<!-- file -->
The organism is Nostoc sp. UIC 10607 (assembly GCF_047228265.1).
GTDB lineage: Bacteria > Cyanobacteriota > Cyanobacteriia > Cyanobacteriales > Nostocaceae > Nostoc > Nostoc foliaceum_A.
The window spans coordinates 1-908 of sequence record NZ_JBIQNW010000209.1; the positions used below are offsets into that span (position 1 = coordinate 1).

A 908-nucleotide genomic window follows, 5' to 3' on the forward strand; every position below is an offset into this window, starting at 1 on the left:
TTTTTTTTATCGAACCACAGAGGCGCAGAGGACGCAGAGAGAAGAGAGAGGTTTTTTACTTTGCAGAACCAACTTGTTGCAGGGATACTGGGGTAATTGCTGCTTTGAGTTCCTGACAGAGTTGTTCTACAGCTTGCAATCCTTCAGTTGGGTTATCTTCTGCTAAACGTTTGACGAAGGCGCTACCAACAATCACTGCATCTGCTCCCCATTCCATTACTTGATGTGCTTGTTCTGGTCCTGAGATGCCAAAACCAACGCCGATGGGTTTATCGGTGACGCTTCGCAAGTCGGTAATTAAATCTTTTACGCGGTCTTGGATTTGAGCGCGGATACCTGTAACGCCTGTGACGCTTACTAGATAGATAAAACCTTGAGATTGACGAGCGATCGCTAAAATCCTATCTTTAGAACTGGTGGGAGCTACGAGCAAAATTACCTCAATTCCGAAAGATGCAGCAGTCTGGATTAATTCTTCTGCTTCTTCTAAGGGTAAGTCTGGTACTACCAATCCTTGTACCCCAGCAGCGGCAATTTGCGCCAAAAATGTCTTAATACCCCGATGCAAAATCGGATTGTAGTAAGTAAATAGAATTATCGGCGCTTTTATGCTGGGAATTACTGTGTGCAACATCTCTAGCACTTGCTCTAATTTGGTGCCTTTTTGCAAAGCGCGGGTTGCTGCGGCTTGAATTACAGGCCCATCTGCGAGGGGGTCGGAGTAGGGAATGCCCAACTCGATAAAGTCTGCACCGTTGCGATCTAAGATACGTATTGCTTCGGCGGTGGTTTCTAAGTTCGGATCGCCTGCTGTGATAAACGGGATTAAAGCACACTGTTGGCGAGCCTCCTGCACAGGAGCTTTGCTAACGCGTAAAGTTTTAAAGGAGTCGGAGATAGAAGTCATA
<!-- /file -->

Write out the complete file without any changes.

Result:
The organism is Nostoc sp. UIC 10607 (assembly GCF_047228265.1).
GTDB lineage: Bacteria > Cyanobacteriota > Cyanobacteriia > Cyanobacteriales > Nostocaceae > Nostoc > Nostoc foliaceum_A.
The window spans coordinates 1-908 of sequence record NZ_JBIQNW010000209.1; the positions used below are offsets into that span (position 1 = coordinate 1).

A 908-nucleotide genomic window follows, 5' to 3' on the forward strand; every position below is an offset into this window, starting at 1 on the left:
TTTTTTTTATCGAACCACAGAGGCGCAGAGGACGCAGAGAGAAGAGAGAGGTTTTTTACTTTGCAGAACCAACTTGTTGCAGGGATACTGGGGTAATTGCTGCTTTGAGTTCCTGACAGAGTTGTTCTACAGCTTGCAATCCTTCAGTTGGGTTATCTTCTGCTAAACGTTTGACGAAGGCGCTACCAACAATCACTGCATCTGCTCCCCATTCCATTACTTGATGTGCTTGTTCTGGTCCTGAGATGCCAAAACCAACGCCGATGGGTTTATCGGTGACGCTTCGCAAGTCGGTAATTAAATCTTTTACGCGGTCTTGGATTTGAGCGCGGATACCTGTAACGCCTGTGACGCTTACTAGATAGATAAAACCTTGAGATTGACGAGCGATCGCTAAAATCCTATCTTTAGAACTGGTGGGAGCTACGAGCAAAATTACCTCAATTCCGAAAGATGCAGCAGTCTGGATTAATTCTTCTGCTTCTTCTAAGGGTAAGTCTGGTACTACCAATCCTTGTACCCCAGCAGCGGCAATTTGCGCCAAAAATGTCTTAATACCCCGATGCAAAATCGGATTGTAGTAAGTAAATAGAATTATCGGCGCTTTTATGCTGGGAATTACTGTGTGCAACATCTCTAGCACTTGCTCTAATTTGGTGCCTTTTTGCAAAGCGCGGGTTGCTGCGGCTTGAATTACAGGCCCATCTGCGAGGGGGTCGGAGTAGGGAATGCCCAACTCGATAAAGTCTGCACCGTTGCGATCTAAGATACGTATTGCTTCGGCGGTGGTTTCTAAGTTCGGATCGCCTGCTGTGATAAACGGGATTAAAGCACACTGTTGGCGAGCCTCCTGCACAGGAGCTTTGCTAACGCGTAAAGTTTTAAAGGAGTCGGAGATAGAAGTCATA